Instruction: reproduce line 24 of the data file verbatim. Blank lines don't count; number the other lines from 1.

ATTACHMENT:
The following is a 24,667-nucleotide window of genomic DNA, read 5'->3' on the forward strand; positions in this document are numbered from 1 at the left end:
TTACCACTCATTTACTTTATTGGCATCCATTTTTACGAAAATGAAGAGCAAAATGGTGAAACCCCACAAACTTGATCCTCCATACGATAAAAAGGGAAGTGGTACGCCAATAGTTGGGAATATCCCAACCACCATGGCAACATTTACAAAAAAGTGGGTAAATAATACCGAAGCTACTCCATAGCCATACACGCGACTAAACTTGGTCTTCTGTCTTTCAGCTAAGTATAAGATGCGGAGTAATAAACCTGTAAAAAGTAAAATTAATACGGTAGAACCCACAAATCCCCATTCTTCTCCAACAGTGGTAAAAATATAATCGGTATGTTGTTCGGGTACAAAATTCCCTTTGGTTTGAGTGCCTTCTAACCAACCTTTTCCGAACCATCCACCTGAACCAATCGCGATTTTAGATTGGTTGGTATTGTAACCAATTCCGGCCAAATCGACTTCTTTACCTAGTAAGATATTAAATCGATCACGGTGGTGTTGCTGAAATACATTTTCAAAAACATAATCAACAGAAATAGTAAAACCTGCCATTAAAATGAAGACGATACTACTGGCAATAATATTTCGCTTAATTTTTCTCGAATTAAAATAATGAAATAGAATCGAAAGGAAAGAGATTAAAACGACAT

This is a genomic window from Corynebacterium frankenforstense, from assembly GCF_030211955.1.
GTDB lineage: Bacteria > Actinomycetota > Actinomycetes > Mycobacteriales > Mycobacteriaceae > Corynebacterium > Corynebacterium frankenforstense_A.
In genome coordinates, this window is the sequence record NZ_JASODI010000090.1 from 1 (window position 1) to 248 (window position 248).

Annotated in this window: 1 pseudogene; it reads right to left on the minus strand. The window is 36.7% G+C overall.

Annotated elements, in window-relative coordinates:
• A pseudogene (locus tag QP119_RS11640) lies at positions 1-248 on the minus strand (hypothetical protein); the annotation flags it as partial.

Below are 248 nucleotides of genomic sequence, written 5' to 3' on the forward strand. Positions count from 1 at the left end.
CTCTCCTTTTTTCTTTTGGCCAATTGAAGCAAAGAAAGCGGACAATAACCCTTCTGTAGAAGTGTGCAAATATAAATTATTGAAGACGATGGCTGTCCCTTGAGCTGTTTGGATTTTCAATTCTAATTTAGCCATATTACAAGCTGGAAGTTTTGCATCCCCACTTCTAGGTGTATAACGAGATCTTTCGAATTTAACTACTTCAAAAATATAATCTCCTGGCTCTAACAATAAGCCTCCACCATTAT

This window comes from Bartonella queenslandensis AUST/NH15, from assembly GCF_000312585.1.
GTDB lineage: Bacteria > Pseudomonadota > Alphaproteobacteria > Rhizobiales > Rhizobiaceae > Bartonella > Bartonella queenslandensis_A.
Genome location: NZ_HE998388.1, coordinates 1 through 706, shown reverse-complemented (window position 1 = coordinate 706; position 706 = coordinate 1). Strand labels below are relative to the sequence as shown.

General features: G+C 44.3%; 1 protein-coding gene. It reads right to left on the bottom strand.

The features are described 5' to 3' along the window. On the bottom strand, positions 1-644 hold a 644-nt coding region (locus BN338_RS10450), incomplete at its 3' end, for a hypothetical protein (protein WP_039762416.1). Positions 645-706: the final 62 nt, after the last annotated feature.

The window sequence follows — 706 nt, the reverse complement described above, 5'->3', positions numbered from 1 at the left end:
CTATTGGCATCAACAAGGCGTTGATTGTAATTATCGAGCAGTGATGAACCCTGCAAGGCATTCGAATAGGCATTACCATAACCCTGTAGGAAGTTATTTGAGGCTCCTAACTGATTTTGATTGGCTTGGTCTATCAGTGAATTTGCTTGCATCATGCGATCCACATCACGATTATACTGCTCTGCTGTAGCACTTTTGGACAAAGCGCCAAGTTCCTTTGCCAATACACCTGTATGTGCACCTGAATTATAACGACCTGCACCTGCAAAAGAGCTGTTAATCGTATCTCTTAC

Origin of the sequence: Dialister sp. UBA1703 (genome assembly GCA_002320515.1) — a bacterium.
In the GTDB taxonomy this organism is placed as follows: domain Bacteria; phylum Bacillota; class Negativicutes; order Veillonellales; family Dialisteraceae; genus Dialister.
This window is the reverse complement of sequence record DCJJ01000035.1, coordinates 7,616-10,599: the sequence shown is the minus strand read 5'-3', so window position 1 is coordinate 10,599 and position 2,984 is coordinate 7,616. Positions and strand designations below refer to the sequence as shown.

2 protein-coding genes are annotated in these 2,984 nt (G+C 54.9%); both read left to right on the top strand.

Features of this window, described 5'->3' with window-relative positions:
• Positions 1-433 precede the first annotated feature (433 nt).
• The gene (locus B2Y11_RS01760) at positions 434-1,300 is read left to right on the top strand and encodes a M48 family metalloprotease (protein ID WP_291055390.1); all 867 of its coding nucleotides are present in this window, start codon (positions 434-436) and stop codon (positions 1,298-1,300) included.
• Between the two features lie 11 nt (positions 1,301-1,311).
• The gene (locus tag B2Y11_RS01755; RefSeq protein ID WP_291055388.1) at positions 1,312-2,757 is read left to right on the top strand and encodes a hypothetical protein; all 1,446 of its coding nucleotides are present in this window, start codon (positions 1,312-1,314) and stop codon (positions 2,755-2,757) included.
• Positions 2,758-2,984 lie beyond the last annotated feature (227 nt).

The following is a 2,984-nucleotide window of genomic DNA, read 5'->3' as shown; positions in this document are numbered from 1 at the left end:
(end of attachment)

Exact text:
• The gene (locus B2Y11_RS01760) at positions 434-1,300 is read left to right on the top strand and encodes a M48 family metalloprotease (protein ID WP_291055390.1); all 867 of its coding nucleotides are present in this window, start codon (positions 434-436) and stop codon (positions 1,298-1,300) included.